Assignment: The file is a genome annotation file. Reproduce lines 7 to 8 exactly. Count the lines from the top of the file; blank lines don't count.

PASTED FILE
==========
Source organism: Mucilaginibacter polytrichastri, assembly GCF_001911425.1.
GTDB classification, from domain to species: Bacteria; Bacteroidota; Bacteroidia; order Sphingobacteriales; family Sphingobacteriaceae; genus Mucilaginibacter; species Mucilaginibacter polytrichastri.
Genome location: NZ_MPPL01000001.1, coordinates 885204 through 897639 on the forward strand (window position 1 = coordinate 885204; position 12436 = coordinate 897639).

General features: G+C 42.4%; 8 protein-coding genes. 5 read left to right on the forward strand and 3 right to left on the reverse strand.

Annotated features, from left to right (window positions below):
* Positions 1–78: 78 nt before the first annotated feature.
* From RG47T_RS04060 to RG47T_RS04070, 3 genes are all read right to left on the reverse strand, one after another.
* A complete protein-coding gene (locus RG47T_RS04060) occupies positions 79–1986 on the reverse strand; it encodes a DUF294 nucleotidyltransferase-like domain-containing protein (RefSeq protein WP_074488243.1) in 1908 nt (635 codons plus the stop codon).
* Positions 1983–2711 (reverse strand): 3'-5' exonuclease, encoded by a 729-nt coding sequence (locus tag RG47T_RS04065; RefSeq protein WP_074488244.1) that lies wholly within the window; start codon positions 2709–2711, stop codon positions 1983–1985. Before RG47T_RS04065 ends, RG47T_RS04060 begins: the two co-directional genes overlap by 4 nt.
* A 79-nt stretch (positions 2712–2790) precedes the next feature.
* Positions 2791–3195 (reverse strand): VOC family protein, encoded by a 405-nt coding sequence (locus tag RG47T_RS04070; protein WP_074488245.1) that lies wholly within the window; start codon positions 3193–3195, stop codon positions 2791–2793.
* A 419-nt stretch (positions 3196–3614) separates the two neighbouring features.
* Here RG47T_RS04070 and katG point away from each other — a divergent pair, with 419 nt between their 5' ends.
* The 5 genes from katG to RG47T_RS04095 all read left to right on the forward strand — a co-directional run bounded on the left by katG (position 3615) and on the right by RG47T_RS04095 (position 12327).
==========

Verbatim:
* From RG47T_RS04060 to RG47T_RS04070, 3 genes are all read right to left on the reverse strand, one after another.
* A complete protein-coding gene (locus RG47T_RS04060) occupies positions 79–1986 on the reverse strand; it encodes a DUF294 nucleotidyltransferase-like domain-containing protein (RefSeq protein WP_074488243.1) in 1908 nt (635 codons plus the stop codon).